The Squamish Wolf Pack is holding a third game in Whistler, after rescheduling a matchup against the North Delta Devils that was postponed because of snow in December.
It will be a very different team that takes the ice than fans saw in the Wolf Pack's Jan. 2 win over the Delta Ice Hawks. The Wolf Pack made several trades in January, mostly for future considerations. Some trades were made with the players' best interests in mind, including the decision to move all star goalie Graham Hallenbeck.
Arguably the Wolf Pack's best player, Hallenbeck was in the last year of eligibility and coach Matt Samson agreed to trade him to Grandview Steelers - second place in the division and the Pacific International Junior Hockey League - to give him a chance to go to the provincial championship.
Since the trade Hallenbeck has four wins and two losses with Grandview, including two wins against the top-ranked Richmond Sockeyes.
"Basically it was a situation where we let some of our older guys go somewhere where they would have a chance to go to the provincials, but in trades we got a couple of players next year that will help us," said Samson.
"We have to rebuild and plan the team for next year, and give some other guys on the roster a chance to step up and play a bigger role."
On Jan. 8, Squamish traded Roberto Yslas to the Mission Icebreakers in exchange for the rights to goalie Tyler Bachmeier.
On Jan. 9, the Wolf Pack traded Nils Hanfstingl to the Abbotsford Pilots Hockey Club, and Ross Pattison and Nick Johnston to the Peninsula Panthers of the Vancouver Island Junior Hockey League in exchange for "future considerations" from those teams.
On Jan. 10, the Wolf Pack transferred the playing rights of Cole Nelson, who is from Squamish, to the Port Moody Black Panthers in exchange for "future considerations."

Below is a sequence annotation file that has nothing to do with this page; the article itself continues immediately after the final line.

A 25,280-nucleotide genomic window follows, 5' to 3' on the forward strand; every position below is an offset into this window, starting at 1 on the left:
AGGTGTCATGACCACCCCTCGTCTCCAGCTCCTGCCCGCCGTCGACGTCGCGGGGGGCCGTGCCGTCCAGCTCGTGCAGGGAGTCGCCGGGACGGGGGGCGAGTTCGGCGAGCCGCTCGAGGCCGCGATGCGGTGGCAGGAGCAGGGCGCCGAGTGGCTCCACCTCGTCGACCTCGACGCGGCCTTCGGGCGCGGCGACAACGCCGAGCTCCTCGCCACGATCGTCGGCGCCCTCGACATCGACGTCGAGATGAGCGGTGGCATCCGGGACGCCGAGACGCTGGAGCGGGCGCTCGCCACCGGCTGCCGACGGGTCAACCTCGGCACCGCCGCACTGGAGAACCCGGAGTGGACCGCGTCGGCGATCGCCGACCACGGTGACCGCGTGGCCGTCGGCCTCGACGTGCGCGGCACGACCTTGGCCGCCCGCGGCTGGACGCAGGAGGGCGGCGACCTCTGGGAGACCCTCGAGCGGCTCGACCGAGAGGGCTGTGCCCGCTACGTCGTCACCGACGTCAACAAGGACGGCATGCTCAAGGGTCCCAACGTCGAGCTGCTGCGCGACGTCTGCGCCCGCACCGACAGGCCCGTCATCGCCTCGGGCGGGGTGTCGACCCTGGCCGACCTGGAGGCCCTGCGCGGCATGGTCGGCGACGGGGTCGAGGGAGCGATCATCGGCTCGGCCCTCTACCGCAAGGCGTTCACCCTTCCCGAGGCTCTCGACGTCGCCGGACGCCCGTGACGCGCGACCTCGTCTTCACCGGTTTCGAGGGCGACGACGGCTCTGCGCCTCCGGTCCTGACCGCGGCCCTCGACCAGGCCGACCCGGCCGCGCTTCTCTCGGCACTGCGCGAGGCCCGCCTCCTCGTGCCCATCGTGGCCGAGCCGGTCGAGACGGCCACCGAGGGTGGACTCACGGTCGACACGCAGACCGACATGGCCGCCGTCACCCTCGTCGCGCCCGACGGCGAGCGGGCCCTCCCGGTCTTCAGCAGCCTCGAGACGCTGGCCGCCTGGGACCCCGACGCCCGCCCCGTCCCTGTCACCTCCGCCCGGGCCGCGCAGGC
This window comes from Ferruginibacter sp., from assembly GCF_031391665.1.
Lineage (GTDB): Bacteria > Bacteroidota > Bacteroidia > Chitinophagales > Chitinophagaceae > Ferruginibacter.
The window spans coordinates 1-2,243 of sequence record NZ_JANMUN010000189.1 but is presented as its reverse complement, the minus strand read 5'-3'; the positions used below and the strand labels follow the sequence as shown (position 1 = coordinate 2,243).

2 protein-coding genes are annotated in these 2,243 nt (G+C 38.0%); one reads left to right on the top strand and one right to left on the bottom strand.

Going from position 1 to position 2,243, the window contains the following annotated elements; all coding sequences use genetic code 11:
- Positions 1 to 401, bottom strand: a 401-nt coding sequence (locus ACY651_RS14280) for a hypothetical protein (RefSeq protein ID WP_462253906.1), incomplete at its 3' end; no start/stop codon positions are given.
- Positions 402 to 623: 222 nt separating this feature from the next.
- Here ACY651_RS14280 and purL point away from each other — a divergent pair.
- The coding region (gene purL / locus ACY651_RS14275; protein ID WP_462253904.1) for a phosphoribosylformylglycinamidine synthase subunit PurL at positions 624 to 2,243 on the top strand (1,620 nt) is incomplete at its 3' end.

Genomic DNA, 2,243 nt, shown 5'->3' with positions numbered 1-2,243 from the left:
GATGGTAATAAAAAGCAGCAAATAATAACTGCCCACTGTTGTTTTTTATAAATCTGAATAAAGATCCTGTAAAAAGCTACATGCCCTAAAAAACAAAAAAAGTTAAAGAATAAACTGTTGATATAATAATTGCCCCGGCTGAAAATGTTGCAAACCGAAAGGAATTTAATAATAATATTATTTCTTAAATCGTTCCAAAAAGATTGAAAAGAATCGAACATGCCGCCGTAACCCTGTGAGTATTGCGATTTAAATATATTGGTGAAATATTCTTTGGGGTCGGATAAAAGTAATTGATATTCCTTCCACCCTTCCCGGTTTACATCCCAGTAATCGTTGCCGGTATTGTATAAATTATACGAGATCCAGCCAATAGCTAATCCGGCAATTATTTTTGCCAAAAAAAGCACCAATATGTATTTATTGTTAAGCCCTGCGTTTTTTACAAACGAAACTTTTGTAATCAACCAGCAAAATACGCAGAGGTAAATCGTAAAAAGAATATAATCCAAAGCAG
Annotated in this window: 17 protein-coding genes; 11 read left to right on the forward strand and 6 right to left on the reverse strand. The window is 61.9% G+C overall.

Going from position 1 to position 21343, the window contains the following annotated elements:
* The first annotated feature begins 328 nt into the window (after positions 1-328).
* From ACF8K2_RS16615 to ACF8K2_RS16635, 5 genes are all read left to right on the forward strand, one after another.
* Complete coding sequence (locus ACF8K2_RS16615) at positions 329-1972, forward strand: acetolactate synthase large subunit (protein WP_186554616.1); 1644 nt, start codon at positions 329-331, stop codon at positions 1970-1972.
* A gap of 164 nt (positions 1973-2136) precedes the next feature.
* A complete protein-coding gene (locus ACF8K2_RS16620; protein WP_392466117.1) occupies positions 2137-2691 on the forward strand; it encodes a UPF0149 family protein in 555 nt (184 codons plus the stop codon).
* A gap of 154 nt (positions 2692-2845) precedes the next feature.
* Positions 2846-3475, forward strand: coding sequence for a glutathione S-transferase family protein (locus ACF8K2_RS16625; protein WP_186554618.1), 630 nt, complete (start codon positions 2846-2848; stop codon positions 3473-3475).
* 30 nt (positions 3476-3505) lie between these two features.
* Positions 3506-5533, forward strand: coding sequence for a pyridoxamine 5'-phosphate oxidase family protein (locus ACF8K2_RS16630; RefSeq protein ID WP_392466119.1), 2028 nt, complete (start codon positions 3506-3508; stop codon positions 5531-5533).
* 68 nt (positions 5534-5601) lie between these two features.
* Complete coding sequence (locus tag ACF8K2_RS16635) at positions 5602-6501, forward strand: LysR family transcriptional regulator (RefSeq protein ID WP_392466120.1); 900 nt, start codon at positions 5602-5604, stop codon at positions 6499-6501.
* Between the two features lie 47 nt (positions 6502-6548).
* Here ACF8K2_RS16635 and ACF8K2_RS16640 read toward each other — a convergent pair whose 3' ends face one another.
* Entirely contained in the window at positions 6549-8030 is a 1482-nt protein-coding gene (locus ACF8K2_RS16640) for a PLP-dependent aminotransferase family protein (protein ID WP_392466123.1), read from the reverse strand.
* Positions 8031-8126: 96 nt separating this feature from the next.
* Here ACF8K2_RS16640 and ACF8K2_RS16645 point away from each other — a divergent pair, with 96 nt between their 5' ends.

Samson is among the coaches lobbying to change the way the league seeds teams in the playoffs. Currently four out of the five teams in each of the two PIJHL divisions go to the playoffs, while Samson and others believe it would be better to rank the teams league-wide and allow the top-eight to move into the playoffs.
"The four top teams in the league are in our division, in my opinion," said Samson. "It doesn't make sense that two of the strongest teams in the league are going to be knocked out in the first round.
"Realistically, if all our players were healthy, if we were being ranked in the league (before the trades) we could be in sixth place. It's just tough the way it played out this year."
The issue will be addressed at a Feb. 10 governor's meeting, and changes could be implemented next season if enough teams agree.
As an expansion team, the expectations for the Wolf Pack were low from the start. However, Samson says it will be easier to recruit and train a competitive team after a full season in the league, and an earlier start.
"We'll have a lot more time to prepare," he said. "Some of my time was invested last summer in stuff like getting uniforms, getting contracts signed with the rink, finding billets for players. In year two all those details are taken care of. It will be a lot easier, my focus will be on recruiting, putting on camps, and trying to find talent."
The Feb. 8 game against North Delta in Whistler takes place at 3 p.m. The price of admission is $8 for adults and $6 for youth and seniors.